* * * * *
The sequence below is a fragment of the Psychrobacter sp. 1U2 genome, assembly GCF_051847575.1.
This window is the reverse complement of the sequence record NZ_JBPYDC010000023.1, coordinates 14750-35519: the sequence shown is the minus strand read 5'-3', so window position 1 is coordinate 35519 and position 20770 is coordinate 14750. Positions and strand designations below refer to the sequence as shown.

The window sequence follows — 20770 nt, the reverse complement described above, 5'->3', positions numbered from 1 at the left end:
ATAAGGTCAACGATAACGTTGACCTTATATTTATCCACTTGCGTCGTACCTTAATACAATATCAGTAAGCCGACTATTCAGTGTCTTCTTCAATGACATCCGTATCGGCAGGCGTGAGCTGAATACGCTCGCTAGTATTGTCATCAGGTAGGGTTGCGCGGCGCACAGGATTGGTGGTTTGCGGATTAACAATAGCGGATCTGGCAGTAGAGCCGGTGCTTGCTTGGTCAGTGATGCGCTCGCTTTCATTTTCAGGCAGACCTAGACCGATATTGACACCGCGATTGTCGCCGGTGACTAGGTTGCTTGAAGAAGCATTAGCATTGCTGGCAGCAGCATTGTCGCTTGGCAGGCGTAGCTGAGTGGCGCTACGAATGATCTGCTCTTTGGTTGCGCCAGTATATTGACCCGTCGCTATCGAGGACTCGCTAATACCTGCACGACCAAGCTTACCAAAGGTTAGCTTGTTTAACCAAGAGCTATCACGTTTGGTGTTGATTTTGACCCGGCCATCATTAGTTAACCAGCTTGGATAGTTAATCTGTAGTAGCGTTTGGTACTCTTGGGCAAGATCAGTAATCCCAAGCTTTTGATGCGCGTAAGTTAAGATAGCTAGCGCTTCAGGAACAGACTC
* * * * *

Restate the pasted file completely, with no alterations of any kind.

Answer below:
The sequence below is a fragment of the Psychrobacter sp. 1U2 genome, assembly GCF_051847575.1.
This window is the reverse complement of the sequence record NZ_JBPYDC010000023.1, coordinates 14750-35519: the sequence shown is the minus strand read 5'-3', so window position 1 is coordinate 35519 and position 20770 is coordinate 14750. Positions and strand designations below refer to the sequence as shown.

The window sequence follows — 20770 nt, the reverse complement described above, 5'->3', positions numbered from 1 at the left end:
ATAAGGTCAACGATAACGTTGACCTTATATTTATCCACTTGCGTCGTACCTTAATACAATATCAGTAAGCCGACTATTCAGTGTCTTCTTCAATGACATCCGTATCGGCAGGCGTGAGCTGAATACGCTCGCTAGTATTGTCATCAGGTAGGGTTGCGCGGCGCACAGGATTGGTGGTTTGCGGATTAACAATAGCGGATCTGGCAGTAGAGCCGGTGCTTGCTTGGTCAGTGATGCGCTCGCTTTCATTTTCAGGCAGACCTAGACCGATATTGACACCGCGATTGTCGCCGGTGACTAGGTTGCTTGAAGAAGCATTAGCATTGCTGGCAGCAGCATTGTCGCTTGGCAGGCGTAGCTGAGTGGCGCTACGAATGATCTGCTCTTTGGTTGCGCCAGTATATTGACCCGTCGCTATCGAGGACTCGCTAATACCTGCACGACCAAGCTTACCAAAGGTTAGCTTGTTTAACCAAGAGCTATCACGTTTGGTGTTGATTTTGACCCGGCCATCATTAGTTAACCAGCTTGGATAGTTAATCTGTAGTAGCGTTTGGTACTCTTGGGCAAGATCAGTAATCCCAAGCTTTTGATGCGCGTAAGTTAAGATAGCTAGCGCTTCAGGAACAGACTC